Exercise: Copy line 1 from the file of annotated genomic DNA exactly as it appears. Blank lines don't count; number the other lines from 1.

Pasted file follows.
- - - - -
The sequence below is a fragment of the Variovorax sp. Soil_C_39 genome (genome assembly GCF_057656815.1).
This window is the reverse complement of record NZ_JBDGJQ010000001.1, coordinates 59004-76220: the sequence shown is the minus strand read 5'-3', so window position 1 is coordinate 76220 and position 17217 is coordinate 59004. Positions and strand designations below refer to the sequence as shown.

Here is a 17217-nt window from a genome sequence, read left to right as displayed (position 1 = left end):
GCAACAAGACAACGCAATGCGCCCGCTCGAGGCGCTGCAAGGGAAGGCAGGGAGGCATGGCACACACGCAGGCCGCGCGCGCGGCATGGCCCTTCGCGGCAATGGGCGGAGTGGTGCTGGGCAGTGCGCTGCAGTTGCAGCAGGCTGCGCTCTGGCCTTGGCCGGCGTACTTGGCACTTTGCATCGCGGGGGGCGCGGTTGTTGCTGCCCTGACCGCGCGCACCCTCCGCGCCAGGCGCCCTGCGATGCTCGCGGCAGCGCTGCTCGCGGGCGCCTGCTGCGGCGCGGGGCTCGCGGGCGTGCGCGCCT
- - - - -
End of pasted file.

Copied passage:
The sequence below is a fragment of the Variovorax sp. Soil_C_39 genome (genome assembly GCF_057656815.1).